Tuesday, October 23, 2007


Mr. Sakai-san and I went to Ohtagawa river for fly fishing. Our target was the amago trout. The area we fished was above a closed road, so there is very little fishing pressure here. It was a clear cool fall day and it had just rained the night before. There was a strong breeze blowing upstream. I kept having trouble getting my line tangled because of the breeze. But it was not too bad. We saw many amago as soon as we got to the river's edge. Sakai-san (right) caught the first fish, a gorgeous 18cm amago. Note the dark paw marks and bright red spots (below).

Soon after, I caught a small amago, my only one for the day (below). I missed about five fish in total. Amago are very quick and the hook must be set fast. I am still leaving too much slack in the line.

Sakai-san had a great day, with a total of 5 fish! He is a very good fisherman. I learned a lot just watching him (below).

Sunday, October 7, 2007


Just one week after the Nikengoya trip I had the opportunity to go to another beautiful fishing area North of Mount Fuji. I went with Kawano-sensei, Tanaka-san and my wife Susanne. It was a cool overcast weekend with off and on rain showers. We stayed at the Seisen_Ryo hotel and had a private 2 bedroom cottage. The price was very reasonable which included breakfast and dinner in a 4 star restuarant.
We arrived Sunday evening and visited a famous fly-fishing hangout called Mossback. It is a small diner with lots of atmosphere. The owner, a friend of Dr. Kawano, is a local with a lot of knowledge of this area's streams. We had coffee and looked at books of nature photographs taken by the owner. After coffee, the owner brought out some topo maps and showed us the best places to go.
That afternoon, we checked into the hotel and donned our fishing gear. The first stream was close to town. We spreadout with about 100 meters between us. I was in the middle close to a bridge. I walked slightly down stream near a small falls and started fishing back up stream. I was using a newly tied pattern (Olive CDC caddis on a #14 extra fine hook). It is a very high floating fly that likes to "skitter" on the surface film. Iwana seem to be attracted to this natural movement.
I saw a very likely spot and I slowly fished my way to it. It was a group of large rocks against the far shore. They formed a series of small falls with shallow pools between them. I fished the lowest pool first with no results. My fly was starting to sink, so I redressed it with some powder floatant. I knew the next pool was probably my best chance. The fly landed softly just above the eddy and floated for about 3 seconds before I had a strike. It was a nice Iwana (about 21 cm). I held it up for Dr. Kawano to see and took some pictures.
Soon after this, Tanaka-san saw five fly fisherman walk downstream and leave. Evidently this area had been recently fished. I was very lucky to have caught a fish here.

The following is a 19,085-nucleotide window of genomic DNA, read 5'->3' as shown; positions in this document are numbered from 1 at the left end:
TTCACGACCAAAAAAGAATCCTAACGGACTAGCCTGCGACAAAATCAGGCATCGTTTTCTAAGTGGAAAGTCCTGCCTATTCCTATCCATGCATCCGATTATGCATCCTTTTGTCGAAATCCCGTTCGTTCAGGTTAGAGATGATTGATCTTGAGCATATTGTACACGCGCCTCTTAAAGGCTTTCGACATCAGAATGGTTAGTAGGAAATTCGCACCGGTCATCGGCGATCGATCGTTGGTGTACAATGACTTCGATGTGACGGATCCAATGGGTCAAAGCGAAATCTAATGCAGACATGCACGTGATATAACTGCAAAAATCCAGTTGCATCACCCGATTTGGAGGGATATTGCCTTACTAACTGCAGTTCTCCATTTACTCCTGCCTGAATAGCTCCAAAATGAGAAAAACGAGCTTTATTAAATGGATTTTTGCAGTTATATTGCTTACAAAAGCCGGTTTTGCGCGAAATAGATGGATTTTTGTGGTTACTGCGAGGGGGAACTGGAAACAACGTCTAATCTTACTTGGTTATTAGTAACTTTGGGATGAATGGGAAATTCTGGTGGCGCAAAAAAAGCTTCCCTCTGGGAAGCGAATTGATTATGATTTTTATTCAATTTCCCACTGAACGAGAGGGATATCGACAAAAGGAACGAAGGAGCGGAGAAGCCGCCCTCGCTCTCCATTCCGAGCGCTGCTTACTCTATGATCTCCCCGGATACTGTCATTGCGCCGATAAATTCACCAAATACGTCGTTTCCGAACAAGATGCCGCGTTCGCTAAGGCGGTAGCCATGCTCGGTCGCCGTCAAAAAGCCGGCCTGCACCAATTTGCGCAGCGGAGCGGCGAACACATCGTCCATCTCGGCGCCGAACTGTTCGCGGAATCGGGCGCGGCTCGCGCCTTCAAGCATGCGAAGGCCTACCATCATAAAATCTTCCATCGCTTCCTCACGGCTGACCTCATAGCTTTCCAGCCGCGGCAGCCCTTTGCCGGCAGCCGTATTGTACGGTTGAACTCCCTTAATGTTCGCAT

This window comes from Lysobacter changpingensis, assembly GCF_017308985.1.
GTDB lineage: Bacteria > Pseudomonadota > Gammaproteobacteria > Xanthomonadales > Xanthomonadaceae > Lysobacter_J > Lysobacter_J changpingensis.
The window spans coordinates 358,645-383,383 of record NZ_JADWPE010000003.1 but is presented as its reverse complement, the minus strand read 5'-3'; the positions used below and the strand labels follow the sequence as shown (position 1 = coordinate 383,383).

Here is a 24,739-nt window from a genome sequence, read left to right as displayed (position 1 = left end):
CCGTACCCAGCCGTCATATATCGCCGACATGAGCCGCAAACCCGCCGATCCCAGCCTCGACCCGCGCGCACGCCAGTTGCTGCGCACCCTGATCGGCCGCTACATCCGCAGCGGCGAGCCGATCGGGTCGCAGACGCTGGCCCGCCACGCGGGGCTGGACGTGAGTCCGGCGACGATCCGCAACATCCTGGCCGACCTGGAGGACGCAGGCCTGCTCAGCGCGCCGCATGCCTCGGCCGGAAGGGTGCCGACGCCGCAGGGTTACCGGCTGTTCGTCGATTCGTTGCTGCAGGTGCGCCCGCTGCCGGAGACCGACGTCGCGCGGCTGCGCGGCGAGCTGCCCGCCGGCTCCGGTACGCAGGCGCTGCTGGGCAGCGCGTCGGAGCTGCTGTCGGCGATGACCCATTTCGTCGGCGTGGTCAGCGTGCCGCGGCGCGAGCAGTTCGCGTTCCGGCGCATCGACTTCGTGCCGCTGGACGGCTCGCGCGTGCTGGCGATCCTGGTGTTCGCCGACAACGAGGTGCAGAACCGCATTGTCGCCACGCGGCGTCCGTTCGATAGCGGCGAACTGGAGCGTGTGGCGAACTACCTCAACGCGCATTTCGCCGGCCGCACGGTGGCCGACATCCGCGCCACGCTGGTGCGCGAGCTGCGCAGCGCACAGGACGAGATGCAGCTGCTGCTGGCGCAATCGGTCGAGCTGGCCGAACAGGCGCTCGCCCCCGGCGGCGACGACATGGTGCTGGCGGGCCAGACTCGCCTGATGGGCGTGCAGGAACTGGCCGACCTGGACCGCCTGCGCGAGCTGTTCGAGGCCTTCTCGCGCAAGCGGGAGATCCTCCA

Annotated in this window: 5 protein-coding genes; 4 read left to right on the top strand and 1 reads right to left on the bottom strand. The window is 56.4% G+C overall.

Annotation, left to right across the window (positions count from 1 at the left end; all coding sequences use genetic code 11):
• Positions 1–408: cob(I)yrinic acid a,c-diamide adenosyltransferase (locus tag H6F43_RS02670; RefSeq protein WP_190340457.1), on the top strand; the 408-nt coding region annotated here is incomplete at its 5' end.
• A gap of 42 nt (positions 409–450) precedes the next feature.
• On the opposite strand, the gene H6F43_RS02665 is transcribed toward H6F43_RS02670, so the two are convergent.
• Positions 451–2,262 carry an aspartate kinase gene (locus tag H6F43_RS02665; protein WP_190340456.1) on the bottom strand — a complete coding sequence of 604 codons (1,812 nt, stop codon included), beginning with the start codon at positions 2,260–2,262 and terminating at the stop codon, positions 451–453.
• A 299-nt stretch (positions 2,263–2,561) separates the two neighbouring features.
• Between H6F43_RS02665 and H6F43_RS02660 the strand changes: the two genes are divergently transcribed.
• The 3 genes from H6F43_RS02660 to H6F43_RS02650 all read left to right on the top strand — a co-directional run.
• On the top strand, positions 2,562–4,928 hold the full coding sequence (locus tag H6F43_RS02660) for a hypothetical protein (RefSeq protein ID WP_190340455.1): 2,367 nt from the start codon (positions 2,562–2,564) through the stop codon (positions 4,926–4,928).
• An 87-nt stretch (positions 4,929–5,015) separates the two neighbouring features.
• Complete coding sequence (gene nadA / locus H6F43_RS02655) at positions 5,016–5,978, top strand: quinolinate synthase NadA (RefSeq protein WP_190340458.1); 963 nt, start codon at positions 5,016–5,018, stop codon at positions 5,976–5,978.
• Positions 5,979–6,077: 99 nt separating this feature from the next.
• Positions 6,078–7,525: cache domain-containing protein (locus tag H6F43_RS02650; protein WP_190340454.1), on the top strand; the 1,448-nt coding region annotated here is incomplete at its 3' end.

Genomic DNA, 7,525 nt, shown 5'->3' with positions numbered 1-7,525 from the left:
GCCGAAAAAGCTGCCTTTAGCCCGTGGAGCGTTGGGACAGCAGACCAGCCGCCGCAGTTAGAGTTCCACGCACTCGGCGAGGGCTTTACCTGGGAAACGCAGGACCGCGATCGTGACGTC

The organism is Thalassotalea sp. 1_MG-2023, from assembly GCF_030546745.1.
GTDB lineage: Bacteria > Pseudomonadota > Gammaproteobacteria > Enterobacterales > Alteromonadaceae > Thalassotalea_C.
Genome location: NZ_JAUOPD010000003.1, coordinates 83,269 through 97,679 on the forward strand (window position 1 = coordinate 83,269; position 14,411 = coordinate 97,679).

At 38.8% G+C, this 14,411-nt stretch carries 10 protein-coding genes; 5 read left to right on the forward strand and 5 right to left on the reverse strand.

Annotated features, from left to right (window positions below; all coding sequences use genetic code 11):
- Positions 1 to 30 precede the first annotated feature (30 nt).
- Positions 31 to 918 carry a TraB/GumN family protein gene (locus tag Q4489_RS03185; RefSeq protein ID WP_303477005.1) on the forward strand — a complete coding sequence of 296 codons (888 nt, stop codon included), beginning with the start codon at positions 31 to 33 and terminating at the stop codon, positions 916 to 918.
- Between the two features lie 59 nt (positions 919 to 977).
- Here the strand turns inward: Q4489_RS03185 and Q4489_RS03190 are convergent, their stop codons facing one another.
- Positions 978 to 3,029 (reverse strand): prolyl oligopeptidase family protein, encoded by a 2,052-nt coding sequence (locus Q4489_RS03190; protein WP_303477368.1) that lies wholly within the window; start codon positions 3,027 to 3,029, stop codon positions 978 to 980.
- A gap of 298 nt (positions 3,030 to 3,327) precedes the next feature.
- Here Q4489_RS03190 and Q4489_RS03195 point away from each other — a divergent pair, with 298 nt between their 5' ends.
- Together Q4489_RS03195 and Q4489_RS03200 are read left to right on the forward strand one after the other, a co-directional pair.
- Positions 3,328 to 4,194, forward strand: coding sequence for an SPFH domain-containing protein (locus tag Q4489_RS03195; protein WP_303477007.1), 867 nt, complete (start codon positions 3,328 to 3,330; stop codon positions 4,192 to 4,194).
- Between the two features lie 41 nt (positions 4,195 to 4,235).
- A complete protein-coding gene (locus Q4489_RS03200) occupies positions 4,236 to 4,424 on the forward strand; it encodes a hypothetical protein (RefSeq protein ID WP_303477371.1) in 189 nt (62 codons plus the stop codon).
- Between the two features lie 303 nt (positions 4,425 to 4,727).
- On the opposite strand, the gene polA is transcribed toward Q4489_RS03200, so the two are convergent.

The next morning we hiked down a gorge to a very popular stream. When we arrived Dr. Kawano and I sat down to rest. Tanaka-san immediately started fishing. We watched as Tanaka-san made beautiful casts to a large pool right in front of us. An Iwana attacked his fly and he set the hook perfectly. It was very enjoyable to see him catch his first trout of this trip. He has been fishing for 10 years and is a very skilled angler.
We then split up and spreadout along the stream. Dr. Kawano caught two Iwana and Tanaka-san caught a total of three Iwana. I was happy that everyone was catching fish. We came back together and had a bento lunch. Next we went to one of the streams suggested by the Mossback owner. I caught a very dark colored Iwana-char here. Dr. Kawano said he believed this was probably a native "wild" trout. It gets a little confusing sometimes. But many of the streams in Japan contain stocked trout that are raised in hatcheries. They are still Iwana trout which is a native species. The co-ops that release the fish may only stock the stream once every three years to offset high pressure fishing areas. These "farm raised" Iwana interbreed with the natural "wild" Iwana and it leads to changes in there appearance. Most noticeably, they appear lighter in color. However, many of the small streams are cut-off from the large streams by dams and large waterfalls that keep these areas "wild".
By the way, Susanne also enjoyed herself soaking in the onsen, shopping and making new friends. Such is the life of a fishing widow.

Monday, October 1, 2007

Nikengoya, Oi-gawa

On September 16 the fly fishing class went to the Oi-gawa head waters area for our first overnight fishing trip. We stayed at the Nikengoya lodge located in a remote area of the Japanese Alps.
The first day I fished with Dr. Kawano, an English speaking instructor and veteran fly fisherman. Dr. Kawano caught a nice 27cm Iwana. I had never caught a wild Japanese trout and I was hoping this would be the day. After about an hour of fishing I switched to a CDC Caddis and immediately had a splash rise but was late setting the hook. Encouraged, I continued using the CDC. Dr. Kawano spotted a fish but could not get it to rise to his fly. He said, "David, why don't you see if he will take your fly?" I slowly approached the eddy being careful to stay concealed behind a large boulder. My first cast landed in the middle of the eddy. I could see the Iwana looking at the fly, rising slowly at first. Then, a lightening quick strike. "Fish On!" I had my first wild Japanese trout.He was only 19cm long but I was elated. I was glad Dr. Kawano could be my witness. We took pictures and released him back into the Oi-gawa.

The second day, we walked upstream for about 45 minutes to the less fished area of the river.I managed to catch another Iwana (20cm).
The trip was awesome and I could not think of a better setting for "my first trout".